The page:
Valued at $3.7 billion, the carrier had to withdraw from the largest NATO naval drills since the Cold War due to a discovered propeller issue. This setback comes 18 months after the Queen Elizabeth's sister ship, the HMS Prince of Wales, encountered a similar problem. (Related: NATO to hold biggest military exercise since the Cold War amid rising tensions with Russia.)
The timing of these mechanical failures is crucial, given the U.K.'s expanding naval commitments, such as providing protection to vessels in the Red Sea targeted by Houthi rebels and addressing Chinese aggression in the South China Sea and Russian aggression in the Black Sea amid the conflict in Ukraine.
Former navy commander Tom Sharpe expressed concerns that the malfunction could mean the U.K. will no longer send a carrier to the Red Sea.
The breakdown further raises questions about the readiness and capabilities of the U.K.'s military forces.
Additionally, the House of Commons Defense Select Committee highlighted in a recent report how the British Armed Forces is consistently overstretched and putting unrelenting pressure on personnel and materiel. One grave concern for the Royal Navy is the shortage of available vessels and inoperable naval equipment.
Despite these challenges, the Defense Ministry asserts that the military is meeting its commitments, emphasizing the readiness of the armed forces to protect and defend the United Kingdom.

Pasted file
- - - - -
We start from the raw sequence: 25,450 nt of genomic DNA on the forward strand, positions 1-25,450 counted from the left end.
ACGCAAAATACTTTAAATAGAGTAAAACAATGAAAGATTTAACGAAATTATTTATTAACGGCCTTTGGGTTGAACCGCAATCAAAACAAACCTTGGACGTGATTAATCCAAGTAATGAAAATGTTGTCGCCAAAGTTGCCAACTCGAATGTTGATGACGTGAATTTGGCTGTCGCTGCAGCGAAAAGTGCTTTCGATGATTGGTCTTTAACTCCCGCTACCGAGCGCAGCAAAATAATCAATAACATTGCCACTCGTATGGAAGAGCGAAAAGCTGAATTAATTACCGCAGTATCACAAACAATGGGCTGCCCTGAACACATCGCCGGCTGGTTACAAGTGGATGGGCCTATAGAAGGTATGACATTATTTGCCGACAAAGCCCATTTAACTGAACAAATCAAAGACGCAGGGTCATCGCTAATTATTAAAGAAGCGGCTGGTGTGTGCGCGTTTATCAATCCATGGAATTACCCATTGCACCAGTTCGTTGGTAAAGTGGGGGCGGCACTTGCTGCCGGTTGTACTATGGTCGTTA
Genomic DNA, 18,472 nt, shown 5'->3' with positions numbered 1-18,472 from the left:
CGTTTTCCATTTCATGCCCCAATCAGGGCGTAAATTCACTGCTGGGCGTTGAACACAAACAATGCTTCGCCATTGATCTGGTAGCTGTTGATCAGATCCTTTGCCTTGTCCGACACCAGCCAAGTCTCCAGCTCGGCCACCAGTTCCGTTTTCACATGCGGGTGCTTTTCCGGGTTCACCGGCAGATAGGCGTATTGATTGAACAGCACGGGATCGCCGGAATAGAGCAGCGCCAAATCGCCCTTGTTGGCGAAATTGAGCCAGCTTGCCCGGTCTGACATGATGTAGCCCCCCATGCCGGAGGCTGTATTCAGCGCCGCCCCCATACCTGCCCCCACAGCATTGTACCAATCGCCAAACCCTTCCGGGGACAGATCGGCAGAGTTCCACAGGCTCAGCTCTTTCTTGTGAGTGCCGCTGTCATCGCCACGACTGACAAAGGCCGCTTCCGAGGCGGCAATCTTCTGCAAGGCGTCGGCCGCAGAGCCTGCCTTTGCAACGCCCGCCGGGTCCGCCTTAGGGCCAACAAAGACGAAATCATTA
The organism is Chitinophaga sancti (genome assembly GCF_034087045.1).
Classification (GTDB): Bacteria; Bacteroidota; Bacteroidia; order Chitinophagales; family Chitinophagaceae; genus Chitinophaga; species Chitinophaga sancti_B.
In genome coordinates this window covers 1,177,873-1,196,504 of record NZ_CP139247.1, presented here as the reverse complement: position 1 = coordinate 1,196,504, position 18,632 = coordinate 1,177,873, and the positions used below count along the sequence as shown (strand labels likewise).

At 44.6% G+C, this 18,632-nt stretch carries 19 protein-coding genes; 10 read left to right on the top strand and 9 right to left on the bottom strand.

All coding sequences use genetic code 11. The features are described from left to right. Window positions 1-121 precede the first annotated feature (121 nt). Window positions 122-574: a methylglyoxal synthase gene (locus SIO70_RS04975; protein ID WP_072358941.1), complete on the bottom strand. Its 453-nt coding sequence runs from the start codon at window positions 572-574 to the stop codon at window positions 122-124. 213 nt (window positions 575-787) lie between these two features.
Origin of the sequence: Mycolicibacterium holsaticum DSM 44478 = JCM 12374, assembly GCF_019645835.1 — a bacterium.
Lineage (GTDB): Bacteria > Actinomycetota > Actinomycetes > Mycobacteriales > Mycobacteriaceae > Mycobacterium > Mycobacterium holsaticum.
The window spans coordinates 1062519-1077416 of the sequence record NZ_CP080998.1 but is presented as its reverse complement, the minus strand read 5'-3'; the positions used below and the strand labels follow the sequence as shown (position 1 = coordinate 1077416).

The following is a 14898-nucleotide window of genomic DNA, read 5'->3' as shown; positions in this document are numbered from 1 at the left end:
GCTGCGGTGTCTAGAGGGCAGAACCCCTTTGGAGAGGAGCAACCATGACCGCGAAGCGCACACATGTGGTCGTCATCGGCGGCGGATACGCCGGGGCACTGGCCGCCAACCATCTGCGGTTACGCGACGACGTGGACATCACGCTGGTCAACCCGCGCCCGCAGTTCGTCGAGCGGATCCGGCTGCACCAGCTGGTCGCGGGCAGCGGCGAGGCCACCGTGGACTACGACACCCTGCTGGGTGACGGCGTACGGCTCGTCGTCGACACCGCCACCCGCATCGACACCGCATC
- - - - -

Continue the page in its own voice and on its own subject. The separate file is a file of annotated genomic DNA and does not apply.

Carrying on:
However, the issues extend beyond flagship vessels, as smaller ships have encountered problems, including collisions off the coast of Bahrain. Experts have warned about the state of the British navy, suggesting a dissonance between military ambitions and capabilities.
The risk of being drawn into a conflict without sustaining a presence exposes strategic weaknesses, according to Richard Barrons, a former head of the U.K.'s armed forces. The breakdown of HMS Queen Elizabeth adds urgency to addressing maintenance issues and ensuring the robustness of the U.K.'s naval capabilities.
The impact of the armed forces "hollowing out" since 2010 has eroded the country's war-fighting resilience, creating concerns about its ability to engage in a prolonged, all-out war. The committee emphasized that operational pressures and an unrelenting tempo have led to a drop in retention, coupled with recruitment difficulties, resulting in a cycle that exacerbates the crisis.
Committee chair Jeremy Quin underscored the need for an intense ongoing focus on readiness for high-intensity warfighting, stating that while the military can deploy quickly, its preparedness for extended conflicts demands more attention. The recruitment crisis has been exacerbated by continuous pressure on personnel, leading to a situation where more individuals are leaving the armed forces than joining.
Efforts by the Defense Ministry to address these challenges were criticized for their slow pace, with reports suggesting that a lack of strategic management of resources, including stockpiles, has contributed to the problem. The committee urged the ministry to adopt a more strategic approach to ensure effective deterrence in the face of heightened geopolitical instability.
Defense Secretary Grant Shapps has acknowledged the changing global landscape, emphasizing the need for the U.K.'s entire defense ecosystem to be ready. He reassured that troop numbers would not dip below 73,000 under the Conservative government, addressing concerns about potential cuts.
Watch this clip of two Royal Navy minesweepers – the HMS Chiddingfold and HMS Bangor – colliding into each other while berthing in Bahrain.